05 Feb

I (Marc) have been a wildlife and nature photographer for sometime now. In that time, I have learnt a lot, liked a lot of what I have learnt, not liked quite a bit of it and found it hardly useful, and messed up quite a bit due to my own fault as well. I have recently been asking myself a few questions which I thought I would share with you in the hope that you would challenge yourself too. The first questions I asked myself is how did I actually learn and am I still learning.  

Perhaps a bit of my own history. I was a town boy, so to speak, brought up with the few holidays we had on the coast, fishing, swimming etc. Bush? What's that?. OK so it's where maybe the mad, maybe the rich and maybe the stupid went. Let's leave it at that. I worked in a corporate job just after qualifying and there met a wedding photographer who worked with me. He inspired me. I got into film photography and got quite good. 

I then met my wonderful girlfriend and later wife and soon enough learnt that she went to the berg, beach and bush as a child. I got intrigued. She very often shared a sighting I could "feel", almost like I was there. A pride of lions, a male lion, lionesses, cubs, playfulness, all quite in the open in early light. I heard about this often and with it came the "we must do that sometime suggestion" which I agreed with. Then came adult life in full cry, professional work, corporate work, starting a practice, buying a house, career, career, and more career. Then children. Photography had gone into dormancy by then, helped along as the film curse nailed me as well. By that I mean not seeing what you do when you do it and printers doing inconsistent work, with you paying dearly for your (many) mistakes. In the back of our minds though, THAT sighting.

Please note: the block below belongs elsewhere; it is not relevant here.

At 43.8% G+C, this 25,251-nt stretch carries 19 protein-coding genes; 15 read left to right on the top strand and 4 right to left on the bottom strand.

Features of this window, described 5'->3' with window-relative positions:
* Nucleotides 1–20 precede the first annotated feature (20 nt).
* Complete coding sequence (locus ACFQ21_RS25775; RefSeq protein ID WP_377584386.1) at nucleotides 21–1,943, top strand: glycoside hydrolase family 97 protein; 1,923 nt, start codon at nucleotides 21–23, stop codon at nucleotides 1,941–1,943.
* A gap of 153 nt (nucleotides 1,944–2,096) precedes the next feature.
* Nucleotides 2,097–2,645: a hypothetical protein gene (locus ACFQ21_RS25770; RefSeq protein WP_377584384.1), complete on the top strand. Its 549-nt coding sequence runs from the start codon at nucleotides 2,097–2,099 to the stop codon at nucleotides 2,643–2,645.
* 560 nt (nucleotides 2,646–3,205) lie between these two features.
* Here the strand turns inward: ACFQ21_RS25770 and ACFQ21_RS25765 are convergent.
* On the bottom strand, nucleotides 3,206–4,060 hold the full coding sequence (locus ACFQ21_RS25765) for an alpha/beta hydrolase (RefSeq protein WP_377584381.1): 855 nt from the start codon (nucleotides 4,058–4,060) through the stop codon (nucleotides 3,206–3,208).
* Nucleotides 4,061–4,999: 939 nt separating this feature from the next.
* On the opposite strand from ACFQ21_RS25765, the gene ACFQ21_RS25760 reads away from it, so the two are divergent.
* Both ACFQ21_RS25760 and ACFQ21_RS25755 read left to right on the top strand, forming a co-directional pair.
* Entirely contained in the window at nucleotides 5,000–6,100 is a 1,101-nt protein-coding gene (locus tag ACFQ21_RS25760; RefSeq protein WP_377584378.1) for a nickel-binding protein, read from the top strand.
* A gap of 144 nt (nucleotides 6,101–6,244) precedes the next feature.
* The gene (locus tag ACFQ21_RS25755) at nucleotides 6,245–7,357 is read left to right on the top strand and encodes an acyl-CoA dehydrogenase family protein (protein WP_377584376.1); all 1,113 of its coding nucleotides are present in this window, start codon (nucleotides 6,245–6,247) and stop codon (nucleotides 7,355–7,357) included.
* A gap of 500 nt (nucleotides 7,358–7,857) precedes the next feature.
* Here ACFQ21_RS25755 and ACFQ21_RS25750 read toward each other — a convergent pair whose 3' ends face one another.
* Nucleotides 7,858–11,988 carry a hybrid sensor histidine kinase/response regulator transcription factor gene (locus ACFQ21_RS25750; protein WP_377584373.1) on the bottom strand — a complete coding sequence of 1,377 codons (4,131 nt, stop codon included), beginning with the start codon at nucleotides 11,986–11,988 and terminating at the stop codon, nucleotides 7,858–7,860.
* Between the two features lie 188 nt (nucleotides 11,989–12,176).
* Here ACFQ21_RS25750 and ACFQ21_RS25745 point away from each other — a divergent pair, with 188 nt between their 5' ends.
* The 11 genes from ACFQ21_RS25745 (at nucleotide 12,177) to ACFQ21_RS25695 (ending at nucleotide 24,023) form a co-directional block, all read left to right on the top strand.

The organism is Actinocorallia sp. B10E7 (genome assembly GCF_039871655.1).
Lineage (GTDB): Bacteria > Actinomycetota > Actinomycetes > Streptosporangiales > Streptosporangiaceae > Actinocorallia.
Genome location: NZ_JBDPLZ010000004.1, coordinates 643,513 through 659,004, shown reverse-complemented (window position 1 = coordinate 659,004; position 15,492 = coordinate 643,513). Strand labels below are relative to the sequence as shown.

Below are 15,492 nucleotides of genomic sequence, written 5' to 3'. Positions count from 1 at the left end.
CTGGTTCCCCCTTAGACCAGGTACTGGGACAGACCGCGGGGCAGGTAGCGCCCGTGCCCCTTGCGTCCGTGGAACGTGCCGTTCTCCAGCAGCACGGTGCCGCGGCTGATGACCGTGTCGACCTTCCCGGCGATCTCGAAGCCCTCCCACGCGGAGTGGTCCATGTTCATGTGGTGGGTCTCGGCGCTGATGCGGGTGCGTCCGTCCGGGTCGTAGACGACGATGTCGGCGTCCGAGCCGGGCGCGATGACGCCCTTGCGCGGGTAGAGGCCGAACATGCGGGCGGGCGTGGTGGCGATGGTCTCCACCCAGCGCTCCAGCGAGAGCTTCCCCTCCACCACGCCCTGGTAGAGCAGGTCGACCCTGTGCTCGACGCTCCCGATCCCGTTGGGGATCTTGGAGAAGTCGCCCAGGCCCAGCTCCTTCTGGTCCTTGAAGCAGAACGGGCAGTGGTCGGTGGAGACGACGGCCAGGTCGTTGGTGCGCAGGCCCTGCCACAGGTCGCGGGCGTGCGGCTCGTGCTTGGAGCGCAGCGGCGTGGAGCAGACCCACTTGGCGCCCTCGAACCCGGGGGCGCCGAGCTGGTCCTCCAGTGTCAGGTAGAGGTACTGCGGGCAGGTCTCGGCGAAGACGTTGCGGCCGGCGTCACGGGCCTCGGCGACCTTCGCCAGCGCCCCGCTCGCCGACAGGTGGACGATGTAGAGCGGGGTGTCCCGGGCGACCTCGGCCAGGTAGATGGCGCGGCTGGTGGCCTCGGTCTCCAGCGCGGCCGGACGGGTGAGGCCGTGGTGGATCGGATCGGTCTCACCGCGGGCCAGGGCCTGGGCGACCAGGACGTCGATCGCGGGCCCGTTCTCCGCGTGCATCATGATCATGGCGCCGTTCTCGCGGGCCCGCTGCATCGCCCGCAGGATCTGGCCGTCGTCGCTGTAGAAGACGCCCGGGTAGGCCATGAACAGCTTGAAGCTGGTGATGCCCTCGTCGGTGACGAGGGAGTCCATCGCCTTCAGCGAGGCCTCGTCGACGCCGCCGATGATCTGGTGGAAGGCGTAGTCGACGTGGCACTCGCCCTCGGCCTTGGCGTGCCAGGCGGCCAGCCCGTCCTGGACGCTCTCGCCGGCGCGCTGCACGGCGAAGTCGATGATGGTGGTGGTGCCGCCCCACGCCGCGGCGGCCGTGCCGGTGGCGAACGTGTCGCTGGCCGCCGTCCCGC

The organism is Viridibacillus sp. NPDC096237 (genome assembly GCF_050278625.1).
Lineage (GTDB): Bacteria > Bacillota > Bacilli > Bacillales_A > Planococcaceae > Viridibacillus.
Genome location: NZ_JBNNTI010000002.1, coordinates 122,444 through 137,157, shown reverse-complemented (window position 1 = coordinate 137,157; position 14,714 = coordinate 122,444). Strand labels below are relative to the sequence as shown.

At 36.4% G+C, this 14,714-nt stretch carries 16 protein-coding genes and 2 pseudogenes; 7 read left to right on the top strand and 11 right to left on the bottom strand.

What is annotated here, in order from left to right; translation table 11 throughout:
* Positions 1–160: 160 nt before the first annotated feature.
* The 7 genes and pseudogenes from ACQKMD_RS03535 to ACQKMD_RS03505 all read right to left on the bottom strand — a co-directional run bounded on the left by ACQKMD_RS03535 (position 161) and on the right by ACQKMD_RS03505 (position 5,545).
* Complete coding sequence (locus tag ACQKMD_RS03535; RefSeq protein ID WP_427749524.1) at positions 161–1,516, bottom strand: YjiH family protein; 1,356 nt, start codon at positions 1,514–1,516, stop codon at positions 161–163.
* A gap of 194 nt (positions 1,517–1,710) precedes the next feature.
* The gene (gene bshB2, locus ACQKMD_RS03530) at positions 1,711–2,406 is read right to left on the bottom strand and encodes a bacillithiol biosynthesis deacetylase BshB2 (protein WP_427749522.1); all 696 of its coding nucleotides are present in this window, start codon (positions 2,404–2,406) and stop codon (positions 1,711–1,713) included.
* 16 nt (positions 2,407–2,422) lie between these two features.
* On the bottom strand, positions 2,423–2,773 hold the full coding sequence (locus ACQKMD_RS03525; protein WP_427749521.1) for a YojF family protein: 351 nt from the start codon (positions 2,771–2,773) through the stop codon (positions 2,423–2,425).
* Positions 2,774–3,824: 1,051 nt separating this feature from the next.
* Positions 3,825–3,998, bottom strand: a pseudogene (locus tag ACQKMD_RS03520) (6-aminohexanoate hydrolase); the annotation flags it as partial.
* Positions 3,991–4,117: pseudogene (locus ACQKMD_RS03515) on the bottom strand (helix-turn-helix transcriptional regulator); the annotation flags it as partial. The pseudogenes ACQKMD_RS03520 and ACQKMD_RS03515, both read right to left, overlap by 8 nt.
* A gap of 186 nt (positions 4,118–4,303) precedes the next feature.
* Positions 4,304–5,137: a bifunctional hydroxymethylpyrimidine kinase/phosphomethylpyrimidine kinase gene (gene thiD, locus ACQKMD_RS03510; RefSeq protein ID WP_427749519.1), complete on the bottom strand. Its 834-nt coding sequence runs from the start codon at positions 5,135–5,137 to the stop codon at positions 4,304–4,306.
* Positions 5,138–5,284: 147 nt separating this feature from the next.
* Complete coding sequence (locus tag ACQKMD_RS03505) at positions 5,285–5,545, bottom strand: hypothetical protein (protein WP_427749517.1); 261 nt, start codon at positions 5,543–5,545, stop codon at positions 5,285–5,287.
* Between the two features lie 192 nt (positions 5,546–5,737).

We had a few holidays, all nice but not in the bush. Then came 2007. We go to the Kruger, armed with a Sony point and shoot, mik en druk, a disaster supreme, complete with a digital delay, and still printing. Noooooo. The next year it all gets better. We have a Nikon dslr, quite an entry level one but we can see what we get when we get it. Progress has by this stage begun.  

By then the bug has well and truly bitten. The love of wildlife and photographing it are well and truly intertwined and I get to answering those questions. I start to read copiously on the subject. I read the camera manual, which does nothing other than show me what I can get the camera do by doing what can be done to it. Nothing about photography really, nothing that will take me anywhere creatively. I watch some videos, many of them good, some average and some, well, rubbish, most of the rubbish being designed to do nothing more than entice you to take courses that I sense will teach me to be no more than a photographic technician, while I am wanting, no actually longing, to be a nature and wildlife photographer that makes great images with use of a camera and minimal use of editing or post processing. I do not want to become a desktop photographer. I want to see, compose, capture and get joy from images that please me, and hopefully some other people too.